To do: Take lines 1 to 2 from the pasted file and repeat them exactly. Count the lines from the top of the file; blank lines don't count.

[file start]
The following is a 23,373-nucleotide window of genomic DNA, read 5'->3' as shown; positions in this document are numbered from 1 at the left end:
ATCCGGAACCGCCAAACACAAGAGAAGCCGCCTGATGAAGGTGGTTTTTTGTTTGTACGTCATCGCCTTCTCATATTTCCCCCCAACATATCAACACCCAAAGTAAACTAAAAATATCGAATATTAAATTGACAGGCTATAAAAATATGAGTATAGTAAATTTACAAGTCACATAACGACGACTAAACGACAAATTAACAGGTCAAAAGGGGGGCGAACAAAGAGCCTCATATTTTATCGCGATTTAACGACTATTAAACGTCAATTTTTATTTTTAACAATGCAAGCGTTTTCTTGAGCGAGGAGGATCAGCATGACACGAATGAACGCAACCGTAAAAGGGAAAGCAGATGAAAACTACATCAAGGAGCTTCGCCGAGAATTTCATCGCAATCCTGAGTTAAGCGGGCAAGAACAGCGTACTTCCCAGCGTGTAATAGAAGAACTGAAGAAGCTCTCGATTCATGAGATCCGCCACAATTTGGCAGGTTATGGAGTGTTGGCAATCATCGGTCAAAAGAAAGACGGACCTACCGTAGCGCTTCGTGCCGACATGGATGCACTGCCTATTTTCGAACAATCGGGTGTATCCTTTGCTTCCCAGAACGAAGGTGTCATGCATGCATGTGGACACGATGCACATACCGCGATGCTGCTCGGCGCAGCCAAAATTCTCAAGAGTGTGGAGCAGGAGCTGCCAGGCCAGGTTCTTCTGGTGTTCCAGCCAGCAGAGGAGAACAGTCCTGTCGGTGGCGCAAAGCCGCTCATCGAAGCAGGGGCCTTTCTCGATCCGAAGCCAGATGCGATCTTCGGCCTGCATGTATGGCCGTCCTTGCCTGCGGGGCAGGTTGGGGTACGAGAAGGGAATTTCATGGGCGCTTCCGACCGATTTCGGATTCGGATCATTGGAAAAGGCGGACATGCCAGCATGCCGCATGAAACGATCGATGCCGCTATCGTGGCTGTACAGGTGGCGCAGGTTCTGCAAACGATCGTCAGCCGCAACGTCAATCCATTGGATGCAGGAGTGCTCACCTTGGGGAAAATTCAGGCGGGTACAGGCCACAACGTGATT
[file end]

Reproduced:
The following is a 23,373-nucleotide window of genomic DNA, read 5'->3' as shown; positions in this document are numbered from 1 at the left end:
ATCCGGAACCGCCAAACACAAGAGAAGCCGCCTGATGAAGGTGGTTTTTTGTTTGTACGTCATCGCCTTCTCATATTTCCCCCCAACATATCAACACCCAAAGTAAACTAAAAATATCGAATATTAAATTGACAGGCTATAAAAATATGAGTATAGTAAATTTACAAGTCACATAACGACGACTAAACGACAAATTAACAGGTCAAAAGGGGGGCGAACAAAGAGCCTCATATTTTATCGCGATTTAACGACTATTAAACGTCAATTTTTATTTTTAACAATGCAAGCGTTTTCTTGAGCGAGGAGGATCAGCATGACACGAATGAACGCAACCGTAAAAGGGAAAGCAGATGAAAACTACATCAAGGAGCTTCGCCGAGAATTTCATCGCAATCCTGAGTTAAGCGGGCAAGAACAGCGTACTTCCCAGCGTGTAATAGAAGAACTGAAGAAGCTCTCGATTCATGAGATCCGCCACAATTTGGCAGGTTATGGAGTGTTGGCAATCATCGGTCAAAAGAAAGACGGACCTACCGTAGCGCTTCGTGCCGACATGGATGCACTGCCTATTTTCGAACAATCGGGTGTATCCTTTGCTTCCCAGAACGAAGGTGTCATGCATGCATGTGGACACGATGCACATACCGCGATGCTGCTCGGCGCAGCCAAAATTCTCAAGAGTGTGGAGCAGGAGCTGCCAGGCCAGGTTCTTCTGGTGTTCCAGCCAGCAGAGGAGAACAGTCCTGTCGGTGGCGCAAAGCCGCTCATCGAAGCAGGGGCCTTTCTCGATCCGAAGCCAGATGCGATCTTCGGCCTGCATGTATGGCCGTCCTTGCCTGCGGGGCAGGTTGGGGTACGAGAAGGGAATTTCATGGGCGCTTCCGACCGATTTCGGATTCGGATCATTGGAAAAGGCGGACATGCCAGCATGCCGCATGAAACGATCGATGCCGCTATCGTGGCTGTACAGGTGGCGCAGGTTCTGCAAACGATCGTCAGCCGCAACGTCAATCCATTGGATGCAGGAGTGCTCACCTTGGGGAAAATTCAGGCGGGTACAGGCCACAACGTGATT